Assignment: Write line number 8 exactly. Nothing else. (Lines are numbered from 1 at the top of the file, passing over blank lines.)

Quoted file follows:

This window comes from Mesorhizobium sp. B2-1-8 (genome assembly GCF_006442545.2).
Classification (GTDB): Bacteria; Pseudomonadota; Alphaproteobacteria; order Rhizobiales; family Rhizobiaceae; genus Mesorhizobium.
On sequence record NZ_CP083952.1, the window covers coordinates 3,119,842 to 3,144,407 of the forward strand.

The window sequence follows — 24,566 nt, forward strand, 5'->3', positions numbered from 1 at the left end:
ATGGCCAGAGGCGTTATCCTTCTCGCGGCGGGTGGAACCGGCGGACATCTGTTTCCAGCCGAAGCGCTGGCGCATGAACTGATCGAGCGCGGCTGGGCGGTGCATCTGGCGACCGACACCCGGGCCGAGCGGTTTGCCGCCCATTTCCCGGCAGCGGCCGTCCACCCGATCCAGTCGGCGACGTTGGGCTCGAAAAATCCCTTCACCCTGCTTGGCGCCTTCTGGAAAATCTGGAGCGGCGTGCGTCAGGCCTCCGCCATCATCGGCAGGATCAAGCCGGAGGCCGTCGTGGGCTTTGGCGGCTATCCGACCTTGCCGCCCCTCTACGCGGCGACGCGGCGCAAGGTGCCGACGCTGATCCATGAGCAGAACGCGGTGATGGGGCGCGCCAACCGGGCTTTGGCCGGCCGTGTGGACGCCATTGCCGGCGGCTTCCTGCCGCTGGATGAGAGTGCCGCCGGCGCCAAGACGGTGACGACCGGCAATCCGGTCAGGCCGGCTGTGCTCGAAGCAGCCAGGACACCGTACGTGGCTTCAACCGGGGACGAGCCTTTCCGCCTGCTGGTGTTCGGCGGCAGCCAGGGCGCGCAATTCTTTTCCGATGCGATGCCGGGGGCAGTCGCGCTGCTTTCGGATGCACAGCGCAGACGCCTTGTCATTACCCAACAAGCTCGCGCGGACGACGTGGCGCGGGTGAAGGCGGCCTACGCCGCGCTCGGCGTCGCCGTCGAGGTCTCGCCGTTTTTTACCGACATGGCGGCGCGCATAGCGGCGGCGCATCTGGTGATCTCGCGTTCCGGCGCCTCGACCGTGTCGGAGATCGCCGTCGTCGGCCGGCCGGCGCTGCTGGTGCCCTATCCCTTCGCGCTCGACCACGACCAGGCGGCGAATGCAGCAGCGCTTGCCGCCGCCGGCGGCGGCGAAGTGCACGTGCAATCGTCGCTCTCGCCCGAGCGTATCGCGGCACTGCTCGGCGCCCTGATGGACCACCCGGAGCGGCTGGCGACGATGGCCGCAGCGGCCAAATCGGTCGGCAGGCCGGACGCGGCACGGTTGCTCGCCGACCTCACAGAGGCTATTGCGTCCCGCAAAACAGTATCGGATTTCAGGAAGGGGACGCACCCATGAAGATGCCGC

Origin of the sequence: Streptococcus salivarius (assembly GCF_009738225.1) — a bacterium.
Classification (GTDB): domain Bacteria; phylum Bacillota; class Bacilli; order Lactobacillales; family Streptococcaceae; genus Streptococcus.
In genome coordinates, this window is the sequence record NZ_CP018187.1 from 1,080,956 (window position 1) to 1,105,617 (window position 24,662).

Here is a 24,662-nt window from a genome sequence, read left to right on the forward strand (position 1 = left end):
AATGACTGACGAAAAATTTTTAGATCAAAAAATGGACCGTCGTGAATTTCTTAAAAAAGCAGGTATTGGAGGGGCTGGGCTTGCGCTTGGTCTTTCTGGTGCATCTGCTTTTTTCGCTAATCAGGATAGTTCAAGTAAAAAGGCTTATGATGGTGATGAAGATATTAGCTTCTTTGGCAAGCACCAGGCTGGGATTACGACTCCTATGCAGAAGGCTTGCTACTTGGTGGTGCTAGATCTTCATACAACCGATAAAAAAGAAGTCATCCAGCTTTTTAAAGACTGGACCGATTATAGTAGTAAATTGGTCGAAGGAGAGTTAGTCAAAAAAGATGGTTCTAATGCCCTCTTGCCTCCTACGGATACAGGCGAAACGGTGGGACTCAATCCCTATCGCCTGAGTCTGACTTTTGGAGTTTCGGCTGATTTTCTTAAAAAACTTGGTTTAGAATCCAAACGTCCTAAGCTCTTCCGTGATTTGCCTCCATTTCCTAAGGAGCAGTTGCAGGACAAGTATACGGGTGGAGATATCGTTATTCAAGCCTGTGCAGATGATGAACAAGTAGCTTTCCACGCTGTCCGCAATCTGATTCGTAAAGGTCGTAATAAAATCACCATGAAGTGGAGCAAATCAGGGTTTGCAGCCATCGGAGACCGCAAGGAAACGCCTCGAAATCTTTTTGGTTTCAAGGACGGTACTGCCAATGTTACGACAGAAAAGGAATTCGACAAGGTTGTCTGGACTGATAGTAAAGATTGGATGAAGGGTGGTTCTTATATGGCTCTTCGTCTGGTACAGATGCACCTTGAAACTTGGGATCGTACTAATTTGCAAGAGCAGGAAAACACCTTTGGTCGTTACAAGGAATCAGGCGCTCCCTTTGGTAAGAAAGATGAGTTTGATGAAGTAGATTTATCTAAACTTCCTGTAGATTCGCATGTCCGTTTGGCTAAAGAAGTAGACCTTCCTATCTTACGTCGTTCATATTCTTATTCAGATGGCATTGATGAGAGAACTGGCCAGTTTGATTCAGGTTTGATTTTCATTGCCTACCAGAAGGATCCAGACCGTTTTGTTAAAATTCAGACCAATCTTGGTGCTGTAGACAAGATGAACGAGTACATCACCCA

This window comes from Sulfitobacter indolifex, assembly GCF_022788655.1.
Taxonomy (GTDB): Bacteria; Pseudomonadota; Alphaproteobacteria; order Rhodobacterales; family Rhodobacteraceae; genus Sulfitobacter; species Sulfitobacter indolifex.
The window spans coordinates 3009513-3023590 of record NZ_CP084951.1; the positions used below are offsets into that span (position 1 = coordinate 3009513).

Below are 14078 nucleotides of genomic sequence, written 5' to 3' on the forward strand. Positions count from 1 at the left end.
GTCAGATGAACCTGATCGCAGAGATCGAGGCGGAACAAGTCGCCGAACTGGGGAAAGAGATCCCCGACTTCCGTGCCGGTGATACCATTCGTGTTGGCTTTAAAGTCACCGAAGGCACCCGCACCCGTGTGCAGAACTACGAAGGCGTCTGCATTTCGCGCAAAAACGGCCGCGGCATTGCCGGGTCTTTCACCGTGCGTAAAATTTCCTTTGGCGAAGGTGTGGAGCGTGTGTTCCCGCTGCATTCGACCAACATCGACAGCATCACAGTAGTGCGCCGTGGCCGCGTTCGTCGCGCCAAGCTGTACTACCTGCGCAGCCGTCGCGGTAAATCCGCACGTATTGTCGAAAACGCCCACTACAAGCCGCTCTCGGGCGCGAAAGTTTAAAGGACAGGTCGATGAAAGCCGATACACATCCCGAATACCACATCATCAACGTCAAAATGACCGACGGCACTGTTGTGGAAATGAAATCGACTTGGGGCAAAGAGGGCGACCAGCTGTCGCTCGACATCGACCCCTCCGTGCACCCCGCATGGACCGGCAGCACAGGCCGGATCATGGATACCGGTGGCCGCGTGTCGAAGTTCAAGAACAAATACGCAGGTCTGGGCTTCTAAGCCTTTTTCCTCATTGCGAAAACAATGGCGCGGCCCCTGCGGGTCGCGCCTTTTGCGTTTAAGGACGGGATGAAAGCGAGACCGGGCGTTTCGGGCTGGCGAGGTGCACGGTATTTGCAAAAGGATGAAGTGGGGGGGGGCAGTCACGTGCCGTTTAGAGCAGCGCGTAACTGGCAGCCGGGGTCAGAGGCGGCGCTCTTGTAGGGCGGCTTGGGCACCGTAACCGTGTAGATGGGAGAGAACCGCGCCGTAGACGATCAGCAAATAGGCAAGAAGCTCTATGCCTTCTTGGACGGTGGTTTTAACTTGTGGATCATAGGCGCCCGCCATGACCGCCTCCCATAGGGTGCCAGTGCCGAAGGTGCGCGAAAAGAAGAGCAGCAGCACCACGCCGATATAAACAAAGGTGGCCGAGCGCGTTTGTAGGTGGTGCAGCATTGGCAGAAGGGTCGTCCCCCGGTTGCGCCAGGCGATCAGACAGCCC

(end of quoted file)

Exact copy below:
In genome coordinates, this window is the sequence record NZ_CP018187.1 from 1,080,956 (window position 1) to 1,105,617 (window position 24,662).